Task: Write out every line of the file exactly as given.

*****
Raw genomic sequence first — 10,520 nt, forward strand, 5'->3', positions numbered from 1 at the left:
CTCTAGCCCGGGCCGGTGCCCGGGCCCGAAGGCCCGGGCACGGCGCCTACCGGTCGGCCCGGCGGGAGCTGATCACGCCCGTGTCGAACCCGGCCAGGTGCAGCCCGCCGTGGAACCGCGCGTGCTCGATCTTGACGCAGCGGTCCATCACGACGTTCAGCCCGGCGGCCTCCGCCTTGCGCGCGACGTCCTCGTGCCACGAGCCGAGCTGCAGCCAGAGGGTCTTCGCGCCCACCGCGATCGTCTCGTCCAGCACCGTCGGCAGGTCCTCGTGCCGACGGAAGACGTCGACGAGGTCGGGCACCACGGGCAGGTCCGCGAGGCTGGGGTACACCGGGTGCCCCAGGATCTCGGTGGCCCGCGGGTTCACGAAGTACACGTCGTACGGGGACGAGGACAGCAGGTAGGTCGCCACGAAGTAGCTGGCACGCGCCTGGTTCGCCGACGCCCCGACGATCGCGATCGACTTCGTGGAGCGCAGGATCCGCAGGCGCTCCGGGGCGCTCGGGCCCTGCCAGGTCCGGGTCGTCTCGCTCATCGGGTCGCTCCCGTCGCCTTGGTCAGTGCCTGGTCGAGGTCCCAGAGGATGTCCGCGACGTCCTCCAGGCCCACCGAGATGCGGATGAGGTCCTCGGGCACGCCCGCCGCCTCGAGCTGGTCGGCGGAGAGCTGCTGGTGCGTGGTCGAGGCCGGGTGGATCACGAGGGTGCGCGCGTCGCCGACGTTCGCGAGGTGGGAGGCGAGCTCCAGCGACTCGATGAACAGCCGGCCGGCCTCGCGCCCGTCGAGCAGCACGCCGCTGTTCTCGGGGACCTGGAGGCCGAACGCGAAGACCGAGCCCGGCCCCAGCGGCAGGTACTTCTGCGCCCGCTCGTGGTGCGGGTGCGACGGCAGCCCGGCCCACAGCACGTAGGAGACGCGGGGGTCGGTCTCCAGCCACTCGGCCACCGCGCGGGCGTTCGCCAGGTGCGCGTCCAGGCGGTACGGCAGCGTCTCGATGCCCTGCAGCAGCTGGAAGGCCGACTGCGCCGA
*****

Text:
Raw genomic sequence first — 10,520 nt, forward strand, 5'->3', positions numbered from 1 at the left:
CTCTAGCCCGGGCCGGTGCCCGGGCCCGAAGGCCCGGGCACGGCGCCTACCGGTCGGCCCGGCGGGAGCTGATCACGCCCGTGTCGAACCCGGCCAGGTGCAGCCCGCCGTGGAACCGCGCGTGCTCGATCTTGACGCAGCGGTCCATCACGACGTTCAGCCCGGCGGCCTCCGCCTTGCGCGCGACGTCCTCGTGCCACGAGCCGAGCTGCAGCCAGAGGGTCTTCGCGCCCACCGCGATCGTCTCGTCCAGCACCGTCGGCAGGTCCTCGTGCCGACGGAAGACGTCGACGAGGTCGGGCACCACGGGCAGGTCCGCGAGGCTGGGGTACACCGGGTGCCCCAGGATCTCGGTGGCCCGCGGGTTCACGAAGTACACGTCGTACGGGGACGAGGACAGCAGGTAGGTCGCCACGAAGTAGCTGGCACGCGCCTGGTTCGCCGACGCCCCGACGATCGCGATCGACTTCGTGGAGCGCAGGATCCGCAGGCGCTCCGGGGCGCTCGGGCCCTGCCAGGTCCGGGTCGTCTCGCTCATCGGGTCGCTCCCGTCGCCTTGGTCAGTGCCTGGTCGAGGTCCCAGAGGATGTCCGCGACGTCCTCCAGGCCCACCGAGATGCGGATGAGGTCCTCGGGCACGCCCGCCGCCTCGAGCTGGTCGGCGGAGAGCTGCTGGTGCGTGGTCGAGGCCGGGTGGATCACGAGGGTGCGCGCGTCGCCGACGTTCGCGAGGTGGGAGGCGAGCTCCAGCGACTCGATGAACAGCCGGCCGGCCTCGCGCCCGTCGAGCAGCACGCCGCTGTTCTCGGGGACCTGGAGGCCGAACGCGAAGACCGAGCCCGGCCCCAGCGGCAGGTACTTCTGCGCCCGCTCGTGGTGCGGGTGCGACGGCAGCCCGGCCCACAGCACGTAGGAGACGCGGGGGTCGGTCTCCAGCCACTCGGCCACCGCGCGGGCGTTCGCCAGGTGCGCGTCCAGGCGGTACGGCAGCGTCTCGATGCCCTGCAGCAGCTGGAAGGCCGACTGCGCCGA